The training resource suite update comments have been documented in the wiki and a large number have been taken into consideration. Those which are for future consideration have been added under such heading. Except for some minor items, this is now really close to release, if possible, for end November.
The Preliminary Evaluation is coming along. Wayne had the opportunity to actually to use it on a job and this was proved to be very useful in terms of judging the time alloted and the level of evaluation. The goal is to get as many checks in there and then to start looking at how to filter them. There are some concerns on how to address testing and tools. The four items which were open for drafting have been filled and should be ready for next week.
Evaluation in process will be ready for next week. The group are invited to add their comments as the document develops. Likewise, Ian and Vicki are invited to bring any questions they have to the group for discussion next week.
A discussion took place on the audience for WCAG EM and, in particular, where do developers fit in, how are accessibility professionals defined. A comment from the Group should go back to the Eval Task Force.
Agenda item no. 3
Andrew: Quite a lot of comments. Thanks. On the whole, good feedback. At the link on the agenda, all comments that were provided are there apart from last. The comments are documented in the wiki and I've sent some comments back to Shawn.
Shadi: I see one comment for discussion and one pending. Let's pick up the open ones.
Andrew: Suggestion to add a tip for speakers to attract advanced web developers. I've taken that on board and am looking where to link it to. One idea was in the IndieUI WG page. Should we add that link at this point or wait until there is some draft material in the IndieUI page?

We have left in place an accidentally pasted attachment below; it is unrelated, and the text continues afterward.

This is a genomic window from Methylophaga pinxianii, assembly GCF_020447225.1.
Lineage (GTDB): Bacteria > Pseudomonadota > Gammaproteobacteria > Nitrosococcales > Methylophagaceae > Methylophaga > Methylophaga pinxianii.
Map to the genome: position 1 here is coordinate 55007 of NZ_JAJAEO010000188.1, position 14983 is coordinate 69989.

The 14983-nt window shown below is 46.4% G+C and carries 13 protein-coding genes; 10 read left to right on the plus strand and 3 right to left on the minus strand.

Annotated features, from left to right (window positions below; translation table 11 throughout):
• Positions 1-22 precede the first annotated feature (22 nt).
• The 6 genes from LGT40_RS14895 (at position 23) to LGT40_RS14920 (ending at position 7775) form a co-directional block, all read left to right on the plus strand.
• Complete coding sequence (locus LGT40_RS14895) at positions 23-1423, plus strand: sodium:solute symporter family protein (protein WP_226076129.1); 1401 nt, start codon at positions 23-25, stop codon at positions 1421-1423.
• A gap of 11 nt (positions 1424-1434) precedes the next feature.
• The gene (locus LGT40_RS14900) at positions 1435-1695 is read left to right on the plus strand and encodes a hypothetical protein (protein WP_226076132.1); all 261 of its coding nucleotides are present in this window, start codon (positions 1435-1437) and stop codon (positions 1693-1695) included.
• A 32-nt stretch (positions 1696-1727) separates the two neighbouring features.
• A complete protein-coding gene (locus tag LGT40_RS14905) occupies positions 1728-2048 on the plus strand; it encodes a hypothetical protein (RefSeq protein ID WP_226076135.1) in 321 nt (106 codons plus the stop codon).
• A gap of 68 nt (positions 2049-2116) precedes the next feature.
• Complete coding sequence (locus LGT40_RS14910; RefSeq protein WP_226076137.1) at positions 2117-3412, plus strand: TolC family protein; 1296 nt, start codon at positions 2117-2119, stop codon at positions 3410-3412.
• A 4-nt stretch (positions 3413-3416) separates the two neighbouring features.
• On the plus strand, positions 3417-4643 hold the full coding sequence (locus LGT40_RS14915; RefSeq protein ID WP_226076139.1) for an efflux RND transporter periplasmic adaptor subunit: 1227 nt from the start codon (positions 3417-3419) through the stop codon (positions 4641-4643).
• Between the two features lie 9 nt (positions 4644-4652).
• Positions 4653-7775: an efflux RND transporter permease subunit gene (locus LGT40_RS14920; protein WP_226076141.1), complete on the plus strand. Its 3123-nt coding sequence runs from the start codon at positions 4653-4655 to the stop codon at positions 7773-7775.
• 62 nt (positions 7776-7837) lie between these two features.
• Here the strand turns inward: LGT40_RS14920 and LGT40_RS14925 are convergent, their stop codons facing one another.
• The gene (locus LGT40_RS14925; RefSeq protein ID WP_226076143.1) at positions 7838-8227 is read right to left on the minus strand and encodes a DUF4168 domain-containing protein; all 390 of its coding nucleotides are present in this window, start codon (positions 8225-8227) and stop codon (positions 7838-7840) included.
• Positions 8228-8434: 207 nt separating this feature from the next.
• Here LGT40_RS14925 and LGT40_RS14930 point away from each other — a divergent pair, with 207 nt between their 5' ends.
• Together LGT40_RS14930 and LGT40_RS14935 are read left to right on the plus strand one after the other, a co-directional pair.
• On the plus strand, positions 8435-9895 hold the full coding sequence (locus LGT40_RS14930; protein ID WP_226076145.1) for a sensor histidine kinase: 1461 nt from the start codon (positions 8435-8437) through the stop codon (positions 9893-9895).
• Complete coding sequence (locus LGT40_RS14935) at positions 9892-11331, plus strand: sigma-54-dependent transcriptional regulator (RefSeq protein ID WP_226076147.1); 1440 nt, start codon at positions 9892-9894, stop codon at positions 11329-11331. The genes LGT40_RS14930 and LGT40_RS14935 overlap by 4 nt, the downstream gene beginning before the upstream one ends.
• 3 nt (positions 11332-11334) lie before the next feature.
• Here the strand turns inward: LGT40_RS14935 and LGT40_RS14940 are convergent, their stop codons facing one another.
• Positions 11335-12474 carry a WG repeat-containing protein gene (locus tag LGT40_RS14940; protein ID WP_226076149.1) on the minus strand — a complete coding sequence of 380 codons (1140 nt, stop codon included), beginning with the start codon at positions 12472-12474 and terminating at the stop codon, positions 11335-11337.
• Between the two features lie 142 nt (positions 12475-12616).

Shadi: I think that there is an Indie UI page.
Andrew:I was looking for something in the Indie UI wg page. I think that the Indie UI page is the obvious page to link to and I think that works well. As you say, it would be the place for web developers to pick up some of that work. Is everyone happy to add that tip for speakers and link to the Indie UI work?
Suzette: I would add some reservations
Andrew: I think the Indie UI page is going to continue to develop and it's a an enticing topic for buddng web developers, more than just content and it does link nicely to the mobile topic. I will change the current link and use the Indie UI page. The other suggestion I have left for discussion on this page is the conformance for evaluation topic. We should think about the link which will probably change as the page changes to reflect the WCAG EM work. I thought we should probably start linking to that. It depends on the timing on when it's released
Shadi: Easy change. Just as long as it's on someone's radar.
Andrew:The other comment not incorporated (from Shadi) was adding some additional topics into the workshop outline page, adding topics on mobile, accessible web design and expanding the checking topic. Would require some revision., also building those topics. We should think of it in future rather than holding up the publication at this stage
Shadi: Add to the link for future consideration. Any thoughts about this?
Shadi: Thanks for the great work. Really glad to see this work coming to closure. I've seen the action item for me to add the expand/collapse script and will try to do it as quickly as possible.